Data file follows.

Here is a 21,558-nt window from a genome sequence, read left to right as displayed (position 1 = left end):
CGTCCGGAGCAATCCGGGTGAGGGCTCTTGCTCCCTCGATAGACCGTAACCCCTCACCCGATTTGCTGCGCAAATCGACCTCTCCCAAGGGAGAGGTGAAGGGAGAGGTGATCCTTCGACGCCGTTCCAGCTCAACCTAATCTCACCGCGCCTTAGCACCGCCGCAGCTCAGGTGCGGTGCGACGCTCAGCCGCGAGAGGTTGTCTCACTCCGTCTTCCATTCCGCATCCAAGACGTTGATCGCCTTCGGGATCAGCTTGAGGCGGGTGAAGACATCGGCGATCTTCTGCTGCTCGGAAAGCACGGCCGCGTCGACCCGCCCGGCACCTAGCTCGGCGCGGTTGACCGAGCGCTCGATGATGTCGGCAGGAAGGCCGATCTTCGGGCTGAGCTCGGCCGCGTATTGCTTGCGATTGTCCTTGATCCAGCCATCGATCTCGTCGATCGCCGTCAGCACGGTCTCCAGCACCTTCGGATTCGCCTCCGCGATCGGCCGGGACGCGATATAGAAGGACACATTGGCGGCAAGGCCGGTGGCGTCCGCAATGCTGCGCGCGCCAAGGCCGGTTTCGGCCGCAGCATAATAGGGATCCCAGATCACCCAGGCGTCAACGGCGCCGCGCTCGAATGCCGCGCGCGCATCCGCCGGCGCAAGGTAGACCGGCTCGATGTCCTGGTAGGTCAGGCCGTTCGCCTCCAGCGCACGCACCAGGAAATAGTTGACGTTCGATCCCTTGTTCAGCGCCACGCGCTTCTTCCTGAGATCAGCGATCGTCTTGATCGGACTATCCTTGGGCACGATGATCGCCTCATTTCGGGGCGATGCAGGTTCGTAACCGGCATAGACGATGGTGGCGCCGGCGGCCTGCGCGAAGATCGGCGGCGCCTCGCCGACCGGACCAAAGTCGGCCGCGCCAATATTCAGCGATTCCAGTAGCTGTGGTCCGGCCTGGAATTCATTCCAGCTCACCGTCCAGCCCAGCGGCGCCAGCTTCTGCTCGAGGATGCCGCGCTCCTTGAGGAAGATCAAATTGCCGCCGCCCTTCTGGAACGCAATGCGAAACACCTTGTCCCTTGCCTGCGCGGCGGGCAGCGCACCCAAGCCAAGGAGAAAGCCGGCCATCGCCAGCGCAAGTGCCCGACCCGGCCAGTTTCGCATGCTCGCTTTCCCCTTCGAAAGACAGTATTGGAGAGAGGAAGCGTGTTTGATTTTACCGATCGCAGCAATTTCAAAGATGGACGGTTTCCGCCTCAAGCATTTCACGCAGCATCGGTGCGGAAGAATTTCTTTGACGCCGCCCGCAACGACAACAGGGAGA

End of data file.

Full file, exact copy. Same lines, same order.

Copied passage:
Here is a 21,558-nt window from a genome sequence, read left to right as displayed (position 1 = left end):
CGTCCGGAGCAATCCGGGTGAGGGCTCTTGCTCCCTCGATAGACCGTAACCCCTCACCCGATTTGCTGCGCAAATCGACCTCTCCCAAGGGAGAGGTGAAGGGAGAGGTGATCCTTCGACGCCGTTCCAGCTCAACCTAATCTCACCGCGCCTTAGCACCGCCGCAGCTCAGGTGCGGTGCGACGCTCAGCCGCGAGAGGTTGTCTCACTCCGTCTTCCATTCCGCATCCAAGACGTTGATCGCCTTCGGGATCAGCTTGAGGCGGGTGAAGACATCGGCGATCTTCTGCTGCTCGGAAAGCACGGCCGCGTCGACCCGCCCGGCACCTAGCTCGGCGCGGTTGACCGAGCGCTCGATGATGTCGGCAGGAAGGCCGATCTTCGGGCTGAGCTCGGCCGCGTATTGCTTGCGATTGTCCTTGATCCAGCCATCGATCTCGTCGATCGCCGTCAGCACGGTCTCCAGCACCTTCGGATTCGCCTCCGCGATCGGCCGGGACGCGATATAGAAGGACACATTGGCGGCAAGGCCGGTGGCGTCCGCAATGCTGCGCGCGCCAAGGCCGGTTTCGGCCGCAGCATAATAGGGATCCCAGATCACCCAGGCGTCAACGGCGCCGCGCTCGAATGCCGCGCGCGCATCCGCCGGCGCAAGGTAGACCGGCTCGATGTCCTGGTAGGTCAGGCCGTTCGCCTCCAGCGCACGCACCAGGAAATAGTTGACGTTCGATCCCTTGTTCAGCGCCACGCGCTTCTTCCTGAGATCAGCGATCGTCTTGATCGGACTATCCTTGGGCACGATGATCGCCTCATTTCGGGGCGATGCAGGTTCGTAACCGGCATAGACGATGGTGGCGCCGGCGGCCTGCGCGAAGATCGGCGGCGCCTCGCCGACCGGACCAAAGTCGGCCGCGCCAATATTCAGCGATTCCAGTAGCTGTGGTCCGGCCTGGAATTCATTCCAGCTCACCGTCCAGCCCAGCGGCGCCAGCTTCTGCTCGAGGATGCCGCGCTCCTTGAGGAAGATCAAATTGCCGCCGCCCTTCTGGAACGCAATGCGAAACACCTTGTCCCTTGCCTGCGCGGCGGGCAGCGCACCCAAGCCAAGGAGAAAGCCGGCCATCGCCAGCGCAAGTGCCCGACCCGGCCAGTTTCGCATGCTCGCTTTCCCCTTCGAAAGACAGTATTGGAGAGAGGAAGCGTGTTTGATTTTACCGATCGCAGCAATTTCAAAGATGGACGGTTTCCGCCTCAAGCATTTCACGCAGCATCGGTGCGGAAGAATTTCTTTGACGCCGCCCGCAACGACAACAGGGAGA